A Moray businessman is attempting to gather enough support in the community to get the grass cut after a friend’s dog cut an artery on a hidden glass bottle.
Beloved parks across the region have grown gradually more unkempt in recent months after the council pulled funding for the service to balance the books.
Attempts to organise a public response to the concerns in Elgin stalled last month after nobody attended a meeting organised by the local community council.
Now businessman Sandy Reid, owner of SLR Auto Repairs, has persuaded the group to make a second attempt next week after hearing other firms were also prepared to offer support.
He said: “This isn’t the council’s fault. With the money they’ve got they can either look after the elderly or cut grass, it’s a no-brainer for them really. I just want to help to restore a bit of civic pride.
“A few weeks ago one of my best pals nearly lost his dog because somebody had planted a glass bottle in the middle of Doocot Park, which cut one of its main arteries.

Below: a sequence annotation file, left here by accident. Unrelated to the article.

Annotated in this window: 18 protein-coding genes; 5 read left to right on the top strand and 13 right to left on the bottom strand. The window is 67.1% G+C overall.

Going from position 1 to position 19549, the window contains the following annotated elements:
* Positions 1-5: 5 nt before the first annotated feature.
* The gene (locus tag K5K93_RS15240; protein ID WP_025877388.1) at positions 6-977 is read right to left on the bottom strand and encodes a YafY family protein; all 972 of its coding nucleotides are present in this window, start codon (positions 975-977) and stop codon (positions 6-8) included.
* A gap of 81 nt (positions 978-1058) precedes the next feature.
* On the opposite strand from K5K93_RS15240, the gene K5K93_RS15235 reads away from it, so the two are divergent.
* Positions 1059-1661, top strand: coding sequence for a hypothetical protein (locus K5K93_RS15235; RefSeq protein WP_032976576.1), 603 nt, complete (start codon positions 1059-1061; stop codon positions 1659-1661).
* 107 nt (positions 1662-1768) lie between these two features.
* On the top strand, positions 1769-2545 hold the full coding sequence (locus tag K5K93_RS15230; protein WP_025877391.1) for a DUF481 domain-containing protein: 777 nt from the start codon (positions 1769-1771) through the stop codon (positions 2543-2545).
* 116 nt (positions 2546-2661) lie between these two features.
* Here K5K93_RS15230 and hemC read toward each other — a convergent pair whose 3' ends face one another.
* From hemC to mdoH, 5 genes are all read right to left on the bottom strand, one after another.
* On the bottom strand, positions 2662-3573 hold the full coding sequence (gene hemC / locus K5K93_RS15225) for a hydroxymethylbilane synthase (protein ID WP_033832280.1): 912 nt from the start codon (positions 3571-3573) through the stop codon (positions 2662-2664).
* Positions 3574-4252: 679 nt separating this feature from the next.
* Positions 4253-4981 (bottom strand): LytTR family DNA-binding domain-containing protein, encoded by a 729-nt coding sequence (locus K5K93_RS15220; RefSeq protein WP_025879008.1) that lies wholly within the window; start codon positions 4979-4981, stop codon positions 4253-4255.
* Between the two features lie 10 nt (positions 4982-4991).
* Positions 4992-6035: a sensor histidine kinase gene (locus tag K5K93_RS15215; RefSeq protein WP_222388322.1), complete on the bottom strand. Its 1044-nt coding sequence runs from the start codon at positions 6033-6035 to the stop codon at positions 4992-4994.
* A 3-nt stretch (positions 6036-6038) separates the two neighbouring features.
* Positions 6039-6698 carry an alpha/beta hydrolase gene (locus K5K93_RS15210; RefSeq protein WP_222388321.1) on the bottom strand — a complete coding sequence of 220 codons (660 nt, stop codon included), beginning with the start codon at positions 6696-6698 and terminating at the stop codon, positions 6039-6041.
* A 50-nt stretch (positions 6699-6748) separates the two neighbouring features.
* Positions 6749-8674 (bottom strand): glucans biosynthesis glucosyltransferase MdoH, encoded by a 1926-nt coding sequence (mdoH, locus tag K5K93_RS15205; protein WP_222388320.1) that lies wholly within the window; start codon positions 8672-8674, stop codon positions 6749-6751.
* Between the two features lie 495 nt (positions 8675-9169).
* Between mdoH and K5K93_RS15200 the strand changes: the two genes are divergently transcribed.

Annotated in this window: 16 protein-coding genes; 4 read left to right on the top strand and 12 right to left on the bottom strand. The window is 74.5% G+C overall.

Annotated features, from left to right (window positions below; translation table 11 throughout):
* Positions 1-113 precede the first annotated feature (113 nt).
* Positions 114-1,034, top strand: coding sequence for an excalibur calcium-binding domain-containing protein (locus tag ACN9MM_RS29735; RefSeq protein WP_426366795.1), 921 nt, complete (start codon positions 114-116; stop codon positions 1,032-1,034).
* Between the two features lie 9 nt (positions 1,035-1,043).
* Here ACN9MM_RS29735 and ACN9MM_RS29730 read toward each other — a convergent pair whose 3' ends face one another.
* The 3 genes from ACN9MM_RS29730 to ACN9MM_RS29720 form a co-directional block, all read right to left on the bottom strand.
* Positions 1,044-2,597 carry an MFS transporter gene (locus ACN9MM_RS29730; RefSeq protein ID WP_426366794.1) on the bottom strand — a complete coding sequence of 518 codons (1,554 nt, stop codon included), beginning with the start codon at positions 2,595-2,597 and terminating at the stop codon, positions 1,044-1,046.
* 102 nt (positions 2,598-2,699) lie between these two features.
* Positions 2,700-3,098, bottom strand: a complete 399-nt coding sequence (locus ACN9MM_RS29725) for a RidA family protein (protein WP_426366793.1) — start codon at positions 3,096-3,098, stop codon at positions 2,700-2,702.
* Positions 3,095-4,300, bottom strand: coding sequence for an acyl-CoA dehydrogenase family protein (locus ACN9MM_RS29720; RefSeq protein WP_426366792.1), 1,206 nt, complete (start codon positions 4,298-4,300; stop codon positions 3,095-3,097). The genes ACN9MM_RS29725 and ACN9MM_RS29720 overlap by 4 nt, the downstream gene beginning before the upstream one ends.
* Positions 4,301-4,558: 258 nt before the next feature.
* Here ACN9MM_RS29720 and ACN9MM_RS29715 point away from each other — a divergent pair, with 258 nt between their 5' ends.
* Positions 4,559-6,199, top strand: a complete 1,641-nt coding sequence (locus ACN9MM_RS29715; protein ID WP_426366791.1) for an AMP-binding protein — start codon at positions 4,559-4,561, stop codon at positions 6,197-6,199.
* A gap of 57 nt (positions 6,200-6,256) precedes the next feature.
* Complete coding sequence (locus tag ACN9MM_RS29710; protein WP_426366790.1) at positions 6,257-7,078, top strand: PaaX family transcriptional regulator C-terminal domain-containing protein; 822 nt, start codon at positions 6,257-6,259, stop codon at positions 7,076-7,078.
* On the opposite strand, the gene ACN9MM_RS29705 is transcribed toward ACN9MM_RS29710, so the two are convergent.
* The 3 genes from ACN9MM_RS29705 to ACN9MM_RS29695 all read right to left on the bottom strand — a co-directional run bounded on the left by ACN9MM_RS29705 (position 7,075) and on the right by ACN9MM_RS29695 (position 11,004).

“Luckily they managed to carry the dog home, get it bandaged and taken to a vet and luckily they haven’t lost it.
“Doocot Park used to be great for letting the kids go out and play but you’ve hardly seen that this year because of the length of the grass. This is just about doing something for the community.”
Tractors were used as part of a community response to cut the grass in Doocot Park earlier in the summer after locals felt compelled to act.
Although that park and Seafield have had grass cutting funding restored by the local common good fund, concerns remain about other areas.
Elgin Community Council chairman Alistair Kennedy believes an organised effort to keep areas maintained will benefit everyone.
He said: “I don’t believe that every area needs to be cut but some would look better if they are maintained.”
The meeting will be taking place at Elgin Community Centre on Wednesday at 7pm.